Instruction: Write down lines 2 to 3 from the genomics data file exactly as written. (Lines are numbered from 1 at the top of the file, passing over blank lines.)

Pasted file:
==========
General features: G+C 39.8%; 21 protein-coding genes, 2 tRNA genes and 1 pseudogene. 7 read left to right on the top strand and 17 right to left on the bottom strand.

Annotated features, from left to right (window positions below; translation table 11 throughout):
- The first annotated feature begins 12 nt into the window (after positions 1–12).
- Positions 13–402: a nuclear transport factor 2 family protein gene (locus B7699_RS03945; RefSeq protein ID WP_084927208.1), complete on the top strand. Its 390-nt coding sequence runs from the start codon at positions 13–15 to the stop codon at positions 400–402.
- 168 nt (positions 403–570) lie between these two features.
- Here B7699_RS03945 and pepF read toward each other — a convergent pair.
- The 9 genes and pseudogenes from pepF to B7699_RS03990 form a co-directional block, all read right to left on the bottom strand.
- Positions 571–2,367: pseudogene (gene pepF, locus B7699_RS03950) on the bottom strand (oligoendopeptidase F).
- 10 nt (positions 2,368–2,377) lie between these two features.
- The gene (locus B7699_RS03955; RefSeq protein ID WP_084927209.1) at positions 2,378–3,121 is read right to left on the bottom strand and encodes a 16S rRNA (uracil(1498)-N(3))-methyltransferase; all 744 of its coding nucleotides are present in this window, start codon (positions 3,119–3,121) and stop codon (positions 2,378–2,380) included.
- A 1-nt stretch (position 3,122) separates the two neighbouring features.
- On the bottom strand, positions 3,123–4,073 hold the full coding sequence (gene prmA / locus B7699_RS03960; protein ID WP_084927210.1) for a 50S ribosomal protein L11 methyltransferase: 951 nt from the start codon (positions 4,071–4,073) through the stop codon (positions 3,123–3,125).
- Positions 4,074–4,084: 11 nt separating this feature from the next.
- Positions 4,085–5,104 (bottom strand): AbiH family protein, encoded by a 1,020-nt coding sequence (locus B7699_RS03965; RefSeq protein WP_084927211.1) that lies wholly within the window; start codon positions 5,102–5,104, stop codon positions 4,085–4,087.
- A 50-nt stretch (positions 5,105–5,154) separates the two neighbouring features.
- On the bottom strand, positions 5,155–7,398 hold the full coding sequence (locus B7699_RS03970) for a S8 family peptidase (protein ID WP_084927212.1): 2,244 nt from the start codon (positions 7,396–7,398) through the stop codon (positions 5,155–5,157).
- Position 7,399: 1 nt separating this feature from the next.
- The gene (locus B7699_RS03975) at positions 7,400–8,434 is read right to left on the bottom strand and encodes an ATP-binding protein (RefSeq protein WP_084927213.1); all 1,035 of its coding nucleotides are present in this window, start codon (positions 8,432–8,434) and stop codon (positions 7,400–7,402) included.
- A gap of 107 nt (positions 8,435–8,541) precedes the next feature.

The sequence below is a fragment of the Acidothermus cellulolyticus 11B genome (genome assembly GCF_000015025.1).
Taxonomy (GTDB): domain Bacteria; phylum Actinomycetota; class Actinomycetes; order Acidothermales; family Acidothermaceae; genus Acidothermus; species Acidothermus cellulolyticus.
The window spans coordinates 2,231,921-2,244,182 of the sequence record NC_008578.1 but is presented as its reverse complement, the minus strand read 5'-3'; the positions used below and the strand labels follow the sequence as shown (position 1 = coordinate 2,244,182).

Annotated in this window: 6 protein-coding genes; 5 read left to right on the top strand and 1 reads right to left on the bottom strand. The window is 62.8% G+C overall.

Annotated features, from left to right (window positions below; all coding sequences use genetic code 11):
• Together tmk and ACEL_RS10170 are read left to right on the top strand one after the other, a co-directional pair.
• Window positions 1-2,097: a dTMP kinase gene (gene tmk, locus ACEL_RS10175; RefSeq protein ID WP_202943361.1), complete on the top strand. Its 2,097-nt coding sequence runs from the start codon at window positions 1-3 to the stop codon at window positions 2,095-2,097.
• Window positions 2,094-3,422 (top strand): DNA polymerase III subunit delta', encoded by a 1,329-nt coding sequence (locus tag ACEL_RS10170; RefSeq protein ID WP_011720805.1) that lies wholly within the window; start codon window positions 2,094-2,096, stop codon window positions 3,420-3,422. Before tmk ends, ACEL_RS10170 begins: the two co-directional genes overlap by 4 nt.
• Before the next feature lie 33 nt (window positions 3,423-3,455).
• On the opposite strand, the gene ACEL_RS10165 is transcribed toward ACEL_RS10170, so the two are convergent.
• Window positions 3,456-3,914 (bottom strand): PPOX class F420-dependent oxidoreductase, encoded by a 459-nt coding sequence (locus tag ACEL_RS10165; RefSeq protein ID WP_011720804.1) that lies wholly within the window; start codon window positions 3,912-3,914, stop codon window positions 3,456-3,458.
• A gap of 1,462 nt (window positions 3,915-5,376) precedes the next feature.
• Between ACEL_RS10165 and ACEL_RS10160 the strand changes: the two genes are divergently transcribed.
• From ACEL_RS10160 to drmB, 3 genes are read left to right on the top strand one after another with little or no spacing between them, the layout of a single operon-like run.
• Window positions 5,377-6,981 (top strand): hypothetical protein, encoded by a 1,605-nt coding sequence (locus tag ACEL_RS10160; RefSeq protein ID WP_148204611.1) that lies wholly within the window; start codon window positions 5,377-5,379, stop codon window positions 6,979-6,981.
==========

Annotated features, from left to right (window positions below; translation table 11 throughout):
- The first annotated feature begins 12 nt into the window (after positions 1–12).